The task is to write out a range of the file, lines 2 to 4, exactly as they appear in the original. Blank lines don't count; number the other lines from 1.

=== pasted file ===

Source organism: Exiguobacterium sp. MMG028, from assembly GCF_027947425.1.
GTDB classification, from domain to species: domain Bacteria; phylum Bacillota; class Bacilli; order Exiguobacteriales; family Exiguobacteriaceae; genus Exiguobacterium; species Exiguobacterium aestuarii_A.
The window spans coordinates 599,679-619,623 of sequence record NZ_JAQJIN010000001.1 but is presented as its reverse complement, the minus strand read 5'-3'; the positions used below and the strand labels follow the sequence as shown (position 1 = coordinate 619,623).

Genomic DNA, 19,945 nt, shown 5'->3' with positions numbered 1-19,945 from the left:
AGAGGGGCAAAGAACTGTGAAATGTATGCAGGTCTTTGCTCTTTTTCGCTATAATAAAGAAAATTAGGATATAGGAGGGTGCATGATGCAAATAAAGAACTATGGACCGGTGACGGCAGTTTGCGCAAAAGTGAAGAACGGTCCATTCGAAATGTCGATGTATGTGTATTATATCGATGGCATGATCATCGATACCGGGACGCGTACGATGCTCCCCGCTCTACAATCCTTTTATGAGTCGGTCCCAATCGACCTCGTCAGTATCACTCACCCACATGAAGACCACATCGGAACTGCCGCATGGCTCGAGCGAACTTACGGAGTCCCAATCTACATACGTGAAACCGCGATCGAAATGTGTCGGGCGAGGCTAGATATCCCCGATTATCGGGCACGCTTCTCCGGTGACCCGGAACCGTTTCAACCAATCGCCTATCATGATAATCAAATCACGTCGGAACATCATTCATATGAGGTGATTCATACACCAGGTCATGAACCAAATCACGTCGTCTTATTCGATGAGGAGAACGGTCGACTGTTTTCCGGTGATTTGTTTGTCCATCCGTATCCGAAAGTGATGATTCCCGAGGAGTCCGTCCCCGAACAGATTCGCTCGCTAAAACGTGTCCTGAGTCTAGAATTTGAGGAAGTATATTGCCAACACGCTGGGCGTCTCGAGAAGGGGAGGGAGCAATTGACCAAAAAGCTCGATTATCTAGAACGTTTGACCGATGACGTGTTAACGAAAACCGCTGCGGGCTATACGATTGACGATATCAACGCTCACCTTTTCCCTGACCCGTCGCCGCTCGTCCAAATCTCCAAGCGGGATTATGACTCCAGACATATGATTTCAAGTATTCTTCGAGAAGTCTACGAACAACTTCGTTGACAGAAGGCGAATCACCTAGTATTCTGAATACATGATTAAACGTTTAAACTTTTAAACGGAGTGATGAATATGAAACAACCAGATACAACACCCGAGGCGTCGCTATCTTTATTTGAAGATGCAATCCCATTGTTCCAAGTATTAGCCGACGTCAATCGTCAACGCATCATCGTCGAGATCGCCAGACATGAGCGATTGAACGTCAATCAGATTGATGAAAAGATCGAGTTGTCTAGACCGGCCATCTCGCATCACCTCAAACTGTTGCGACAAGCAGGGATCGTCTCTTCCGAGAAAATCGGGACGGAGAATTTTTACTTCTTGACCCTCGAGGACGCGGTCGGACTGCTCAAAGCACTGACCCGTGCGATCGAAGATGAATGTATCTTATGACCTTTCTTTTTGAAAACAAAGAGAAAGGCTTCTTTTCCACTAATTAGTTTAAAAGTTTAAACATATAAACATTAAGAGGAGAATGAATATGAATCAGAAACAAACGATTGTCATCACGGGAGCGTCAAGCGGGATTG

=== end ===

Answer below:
GTDB classification, from domain to species: domain Bacteria; phylum Bacillota; class Bacilli; order Exiguobacteriales; family Exiguobacteriaceae; genus Exiguobacterium; species Exiguobacterium aestuarii_A.
The window spans coordinates 599,679-619,623 of sequence record NZ_JAQJIN010000001.1 but is presented as its reverse complement, the minus strand read 5'-3'; the positions used below and the strand labels follow the sequence as shown (position 1 = coordinate 619,623).

Genomic DNA, 19,945 nt, shown 5'->3' with positions numbered 1-19,945 from the left: